Bow

The best indicator that an onion is ripe is foliage folding. Dig up the bulbs and place them in a dry place for at least a week. Tip: If your onions are in bloom, pick the flowers and use them in salads for added flavor.

The best indicator that onions are ripe is foliage foliage
The best indicator that onions are ripe is foliage foliage

Lettuce

It is very important to harvest mature lettuce leaves before hot weather, before they start shooting, or before allowing the plant to bloom, which will give the leaves their characteristic bitter taste. With lettuce and many other green plants, you can do it simply: systematically “cut and come back” - as long as the leaves are juicy, young and tender, and their length does not exceed 13 cm.

Use scissors to carefully cut off the largest leaves. When the small leaves are large enough, cut them off as well. You can go back to lettuce two, three, four times at intervals of several days before it surrenders to the summer heat. To increase the lettuce yield, shoot-resistant varieties can be used and the seeds can be sown several times at two-week intervals.

Another good technique for delaying shooting in hot climates is to create some shade by using tarpaulin or other material. At the end of summer, sow the green seeds again for a harvest.

Peas

For garden peas, select a dough pod and open it when the seeds begin to swell inside. You want peas that are round and ripe, but still tender. Collect it shortly before you are ready to clean and cook it. For tender and sugar varieties, you will need to check the pod when it is almost full size. You want a fresh, crunchy pod that has begun to develop but not overripe seeds. Pods that have been left on the vine for too long become too tough.

Green beans

It is a very easy vegetable to harvest. Collect the pods when they are just a little short of their maximum size to ensure that they are tender, soft and not fully ripe. If you delay, the seeds will ripen and harden and the pod will become tough. Do not harvest the green beans in the morning when there is still dew on the vine. Better to wait until the plant is completely dry to avoid spreading disease. Remember to systematically make sure the vine continues to bloom and produce new pods.

Cucumbers

Read on the seed bag what size your cucumbers should be in ripe state, how long it takes them to reach this state. But remember that, in principle, you can harvest cucumbers at any stage of their growth, depending on your goals. Smaller fruits will be more tender, with a thin skin and few seeds (or immature seeds). Overripe cucumbers become dry and tough. Like melons, cucumbers should be cut from the vine, not twisted.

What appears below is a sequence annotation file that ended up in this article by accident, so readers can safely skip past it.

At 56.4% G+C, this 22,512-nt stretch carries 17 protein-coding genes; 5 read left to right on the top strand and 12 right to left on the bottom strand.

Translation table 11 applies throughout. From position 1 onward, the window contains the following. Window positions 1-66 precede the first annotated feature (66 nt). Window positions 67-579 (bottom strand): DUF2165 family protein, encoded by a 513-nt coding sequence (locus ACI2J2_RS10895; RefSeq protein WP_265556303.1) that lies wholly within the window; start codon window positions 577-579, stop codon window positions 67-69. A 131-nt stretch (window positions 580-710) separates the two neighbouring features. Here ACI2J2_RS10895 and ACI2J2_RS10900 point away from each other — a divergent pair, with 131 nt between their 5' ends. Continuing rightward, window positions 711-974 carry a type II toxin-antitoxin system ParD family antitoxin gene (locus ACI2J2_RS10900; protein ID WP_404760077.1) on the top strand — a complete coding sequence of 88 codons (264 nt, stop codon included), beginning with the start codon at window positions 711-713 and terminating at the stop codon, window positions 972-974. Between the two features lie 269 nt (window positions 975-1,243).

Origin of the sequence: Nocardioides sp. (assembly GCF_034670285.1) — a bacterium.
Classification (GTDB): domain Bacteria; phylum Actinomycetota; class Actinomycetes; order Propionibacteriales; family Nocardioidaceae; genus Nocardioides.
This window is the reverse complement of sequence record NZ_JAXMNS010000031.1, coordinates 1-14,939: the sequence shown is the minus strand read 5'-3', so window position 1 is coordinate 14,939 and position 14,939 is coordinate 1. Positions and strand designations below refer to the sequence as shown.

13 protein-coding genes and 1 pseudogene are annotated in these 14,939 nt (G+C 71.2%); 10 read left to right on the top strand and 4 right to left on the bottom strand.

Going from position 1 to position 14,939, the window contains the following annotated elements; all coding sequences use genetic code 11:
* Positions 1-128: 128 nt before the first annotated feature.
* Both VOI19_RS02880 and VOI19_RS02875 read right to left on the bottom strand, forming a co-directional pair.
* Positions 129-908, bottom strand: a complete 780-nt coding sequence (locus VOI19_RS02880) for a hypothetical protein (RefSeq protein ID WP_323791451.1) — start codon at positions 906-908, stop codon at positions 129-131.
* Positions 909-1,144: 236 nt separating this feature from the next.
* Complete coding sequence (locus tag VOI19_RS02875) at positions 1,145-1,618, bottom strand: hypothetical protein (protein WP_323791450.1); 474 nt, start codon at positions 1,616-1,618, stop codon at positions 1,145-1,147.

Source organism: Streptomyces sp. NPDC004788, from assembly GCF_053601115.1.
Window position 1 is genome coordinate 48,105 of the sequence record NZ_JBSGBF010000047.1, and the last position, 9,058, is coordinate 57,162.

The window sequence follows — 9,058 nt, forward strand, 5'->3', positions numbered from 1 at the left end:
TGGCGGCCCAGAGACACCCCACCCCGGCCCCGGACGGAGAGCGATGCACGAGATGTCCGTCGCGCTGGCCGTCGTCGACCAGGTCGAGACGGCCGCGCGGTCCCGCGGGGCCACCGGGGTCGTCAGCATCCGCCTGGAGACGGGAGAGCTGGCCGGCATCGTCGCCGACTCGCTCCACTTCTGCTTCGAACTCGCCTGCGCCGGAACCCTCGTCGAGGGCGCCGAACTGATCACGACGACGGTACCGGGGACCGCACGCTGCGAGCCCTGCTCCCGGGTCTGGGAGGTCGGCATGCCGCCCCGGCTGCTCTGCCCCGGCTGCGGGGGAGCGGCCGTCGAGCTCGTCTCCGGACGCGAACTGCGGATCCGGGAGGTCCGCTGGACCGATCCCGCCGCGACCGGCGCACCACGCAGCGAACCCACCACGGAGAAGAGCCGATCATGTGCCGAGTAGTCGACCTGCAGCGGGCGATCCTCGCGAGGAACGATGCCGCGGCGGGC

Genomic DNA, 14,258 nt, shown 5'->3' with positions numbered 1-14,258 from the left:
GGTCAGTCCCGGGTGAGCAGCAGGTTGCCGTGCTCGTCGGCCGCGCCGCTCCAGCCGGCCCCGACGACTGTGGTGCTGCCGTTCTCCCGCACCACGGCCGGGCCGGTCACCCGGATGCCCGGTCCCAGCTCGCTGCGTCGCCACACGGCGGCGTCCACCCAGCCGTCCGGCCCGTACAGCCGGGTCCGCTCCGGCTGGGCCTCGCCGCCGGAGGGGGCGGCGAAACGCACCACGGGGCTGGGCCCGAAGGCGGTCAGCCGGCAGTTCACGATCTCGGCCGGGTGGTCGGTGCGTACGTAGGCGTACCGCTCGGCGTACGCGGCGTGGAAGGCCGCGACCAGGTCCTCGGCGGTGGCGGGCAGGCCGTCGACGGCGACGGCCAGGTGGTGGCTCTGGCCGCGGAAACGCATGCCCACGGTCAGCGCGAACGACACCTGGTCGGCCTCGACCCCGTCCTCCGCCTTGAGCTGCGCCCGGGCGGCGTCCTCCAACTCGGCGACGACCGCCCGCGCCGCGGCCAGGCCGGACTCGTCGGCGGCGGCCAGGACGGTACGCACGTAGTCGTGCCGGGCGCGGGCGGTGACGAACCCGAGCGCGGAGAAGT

Zucchini

Many gardeners allow zucchini and other zucchini to grow to large sizes before harvesting. However, the fruits will have optimal flavor and texture if you cut them when they are only 10-12.5 cm long. Tip: Look for "male" flowers - those that do not have a small ovary on the stem - and use them in as a beautiful addition to salads, or add to cheese and fresh vegetables.

Winter pumpkin (squash)

Let the winter squash ripen well before you start harvesting - wait until the rind is thick enough that you can't punch through it with your fingernail. Then store the pumpkins in a cool dry place for several months. Tip: like summer squash, the winter version of this fruit, if desired, can be harvested young (less than 15 cm in size) and eaten fresh, uncooked.

Let the winter squash ripen well before you start harvesting
Let the winter squash ripen well before you start harvesting

Corn

When it comes to harvesting corn, timing is the key. The kernels begin to lose their sweetness and flavor the very moment you pull the ear off the stem. Therefore, it is very good to grow corn in your own field: this way you can wait until the last. The traditional advice is to boil the water in which you will boil the corn in a saucepan, then go out into the garden and cut off the required number of ears, then cook them immediately. Sweet corn is ready to eat when you feel full, round kernels underneath the husk; the husk in the upper part of the ear dries up, and the mature kernels are filled with juice.

Roots

Read the information on the seed packaging to find out how long it takes before it makes sense to test the maturity of your carrot, turnip, beet, radish or parsnip variety. When this time is about the time, gently loosen the soil and pull the root crop up to find out what size it has reached. Root vegetables are softer and have a more delicate aroma and taste when they are relatively small and young. The longer the root vegetable stays in the ground, and the more it grows, the harder, drier and more acrid it tastes.